Standard 8 - Requirement (3) (d)
Effective risk management systems and practices, including but not limited to the following:
i) managing high-impact or high-prevalence risks associated with the care of consumers
ii) identifying and responding to abuse and neglect of consumers
iii) supporting consumers to live the best life they can
Intent of this requirement
Organisations are expected to have systems and processes that help them identify and assess risks to the health, safety and well-being of consumers. If risks are found, organisations are expected to find ways to reduce or remove the risks in a timeframe that matches the level of risk and how it’s affecting consumers.
It’s expected that the organisation’s risk management system identifies and evaluates incidents and ‘near misses’ (both clinical incidents and incidents in delivering care and services). It’s also expected that the organisation uses this information to improve its performance and how it delivers quality care and services.
Organisations are expected to escalate risks to the health, safety and well-being of their consumers within the organisation or to a relevant external service or organisation. It’s also expected that organisations continue to monitor risks to consumers and others and take action if a risk has increased.
In particular effective risk management systems and practices are required in the following areas:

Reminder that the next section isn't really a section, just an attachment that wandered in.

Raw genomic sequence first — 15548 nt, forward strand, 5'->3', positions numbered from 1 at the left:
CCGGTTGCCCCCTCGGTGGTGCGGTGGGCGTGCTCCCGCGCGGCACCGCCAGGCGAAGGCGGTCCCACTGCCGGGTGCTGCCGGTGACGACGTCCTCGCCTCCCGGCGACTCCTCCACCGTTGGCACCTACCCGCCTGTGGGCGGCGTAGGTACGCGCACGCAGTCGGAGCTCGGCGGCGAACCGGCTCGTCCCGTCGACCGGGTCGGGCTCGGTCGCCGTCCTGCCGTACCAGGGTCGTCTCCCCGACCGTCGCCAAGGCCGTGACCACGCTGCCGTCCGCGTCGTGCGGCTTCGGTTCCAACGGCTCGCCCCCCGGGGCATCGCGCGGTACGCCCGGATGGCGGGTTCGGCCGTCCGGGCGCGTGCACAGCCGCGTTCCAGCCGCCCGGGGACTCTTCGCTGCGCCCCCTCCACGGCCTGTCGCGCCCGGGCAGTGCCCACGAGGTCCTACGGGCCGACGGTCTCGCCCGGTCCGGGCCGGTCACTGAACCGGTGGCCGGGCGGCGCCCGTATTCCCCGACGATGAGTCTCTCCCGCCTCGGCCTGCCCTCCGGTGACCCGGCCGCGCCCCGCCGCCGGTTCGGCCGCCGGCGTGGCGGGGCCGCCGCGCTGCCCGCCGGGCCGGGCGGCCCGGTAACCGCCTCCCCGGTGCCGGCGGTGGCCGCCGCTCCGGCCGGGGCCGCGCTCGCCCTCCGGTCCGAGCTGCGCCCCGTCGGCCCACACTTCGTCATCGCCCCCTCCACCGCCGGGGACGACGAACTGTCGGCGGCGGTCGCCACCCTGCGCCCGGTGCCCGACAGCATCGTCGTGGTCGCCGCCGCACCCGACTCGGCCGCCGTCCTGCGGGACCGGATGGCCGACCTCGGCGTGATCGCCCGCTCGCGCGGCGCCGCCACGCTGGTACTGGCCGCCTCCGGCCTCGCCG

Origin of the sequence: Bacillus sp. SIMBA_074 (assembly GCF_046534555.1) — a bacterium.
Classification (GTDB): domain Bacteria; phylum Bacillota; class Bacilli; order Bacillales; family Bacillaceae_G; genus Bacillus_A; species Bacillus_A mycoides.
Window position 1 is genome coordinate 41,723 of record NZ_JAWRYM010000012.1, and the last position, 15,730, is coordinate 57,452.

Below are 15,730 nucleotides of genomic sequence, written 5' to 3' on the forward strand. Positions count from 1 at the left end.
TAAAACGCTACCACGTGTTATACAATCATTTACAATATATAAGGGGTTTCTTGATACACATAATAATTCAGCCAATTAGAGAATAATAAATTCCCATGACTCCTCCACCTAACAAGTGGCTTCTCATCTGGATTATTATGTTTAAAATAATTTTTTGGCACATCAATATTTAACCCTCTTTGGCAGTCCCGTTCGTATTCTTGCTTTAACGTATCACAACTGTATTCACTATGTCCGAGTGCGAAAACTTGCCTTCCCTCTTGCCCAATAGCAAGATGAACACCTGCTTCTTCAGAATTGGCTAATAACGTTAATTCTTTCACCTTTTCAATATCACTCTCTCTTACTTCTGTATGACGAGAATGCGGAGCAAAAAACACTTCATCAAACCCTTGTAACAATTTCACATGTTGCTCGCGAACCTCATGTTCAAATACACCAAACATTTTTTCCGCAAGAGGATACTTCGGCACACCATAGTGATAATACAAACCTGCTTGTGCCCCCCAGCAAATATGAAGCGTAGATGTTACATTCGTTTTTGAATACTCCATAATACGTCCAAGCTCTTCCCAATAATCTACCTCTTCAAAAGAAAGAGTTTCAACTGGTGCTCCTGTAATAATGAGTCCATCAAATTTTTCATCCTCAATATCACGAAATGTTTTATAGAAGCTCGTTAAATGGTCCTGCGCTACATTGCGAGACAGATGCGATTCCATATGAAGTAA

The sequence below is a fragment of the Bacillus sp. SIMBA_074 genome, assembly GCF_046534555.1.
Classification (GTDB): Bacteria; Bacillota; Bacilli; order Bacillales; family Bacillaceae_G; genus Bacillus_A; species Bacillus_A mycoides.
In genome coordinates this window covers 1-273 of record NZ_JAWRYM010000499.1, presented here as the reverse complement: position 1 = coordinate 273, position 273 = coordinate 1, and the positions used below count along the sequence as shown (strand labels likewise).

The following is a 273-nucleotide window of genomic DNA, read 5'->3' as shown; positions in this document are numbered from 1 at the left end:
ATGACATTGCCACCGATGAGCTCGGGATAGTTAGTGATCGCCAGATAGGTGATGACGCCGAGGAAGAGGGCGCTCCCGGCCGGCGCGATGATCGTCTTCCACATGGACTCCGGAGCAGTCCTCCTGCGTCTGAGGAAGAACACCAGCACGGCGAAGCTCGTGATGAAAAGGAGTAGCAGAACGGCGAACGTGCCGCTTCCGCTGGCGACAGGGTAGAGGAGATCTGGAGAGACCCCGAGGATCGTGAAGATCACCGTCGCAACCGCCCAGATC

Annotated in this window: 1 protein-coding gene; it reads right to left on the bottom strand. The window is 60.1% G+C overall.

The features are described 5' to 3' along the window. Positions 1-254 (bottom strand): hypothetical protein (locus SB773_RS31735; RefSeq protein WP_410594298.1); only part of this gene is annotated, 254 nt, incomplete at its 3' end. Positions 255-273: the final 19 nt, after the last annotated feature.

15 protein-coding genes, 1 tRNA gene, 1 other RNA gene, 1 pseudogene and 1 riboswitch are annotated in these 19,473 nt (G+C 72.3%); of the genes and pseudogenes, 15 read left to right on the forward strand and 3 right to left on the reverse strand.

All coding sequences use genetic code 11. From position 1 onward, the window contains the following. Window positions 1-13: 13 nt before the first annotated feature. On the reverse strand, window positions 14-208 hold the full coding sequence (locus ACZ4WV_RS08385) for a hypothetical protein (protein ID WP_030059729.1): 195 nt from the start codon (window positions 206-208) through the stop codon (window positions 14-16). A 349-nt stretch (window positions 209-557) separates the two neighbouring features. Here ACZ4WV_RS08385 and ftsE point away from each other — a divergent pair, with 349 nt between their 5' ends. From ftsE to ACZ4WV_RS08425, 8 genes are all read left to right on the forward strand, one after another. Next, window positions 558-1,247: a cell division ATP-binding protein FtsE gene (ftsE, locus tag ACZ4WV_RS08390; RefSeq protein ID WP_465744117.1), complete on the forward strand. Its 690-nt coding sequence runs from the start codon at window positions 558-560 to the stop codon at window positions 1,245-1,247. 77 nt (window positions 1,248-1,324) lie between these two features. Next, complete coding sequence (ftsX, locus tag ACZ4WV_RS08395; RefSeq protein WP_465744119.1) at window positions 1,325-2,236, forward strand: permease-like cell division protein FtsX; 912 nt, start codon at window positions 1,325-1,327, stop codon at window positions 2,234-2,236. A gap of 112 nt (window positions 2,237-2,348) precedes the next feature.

a. Managing high-impact or high-prevalence risks associated with the care of consumers
While organisations need to manage all risks related to care and services, some risks are more common and have a higher impact on the health and well-being of consumers. Preventable harm from these risks continues to happen in aged care. Sound governance systems are required to support the delivery of care under Standard 3. Personal and Clinical Care.
b. Identifying and responding to abuse and neglect of consumer
All Australians have rights, which do not diminish with age, to live dignified, self-determined lives, free from exploitation, violence and abuse. The organisation is expected to have systems to provide appropriate protections and safeguards around the delivery of care and services, to respond effectively to incidents of abuse, to report this according to the law, and to raise awareness in the organisation to lower the risk of elder abuse.
c. Supporting consumers to live the best life they can
Organisations are expected to have systems and processes to reduce the possibility of risks and the impact they have on consumers however, this should be in consultation with consumers to support them to live the best life they can. These systems underpin outcomes under Standard 1 and delivery of care and services under Standard 3 and Standard 4.
- Does the organisation have systems for identifying, minimising and managing risks to the safety and well-being of consumers? What are the systems to manage high-impact, high-prevalence risks and how are these systems reviewed to keep improving outcomes for consumers?
- How does the organisation make information about current procedures and guidance for managing risks available to consumers, representatives the workforce and others?
- Does the workforce know what harm, abuse and neglect looks like? How does the organisation support its workforce to understand their roles and responsibilities for preventing and reporting abuse?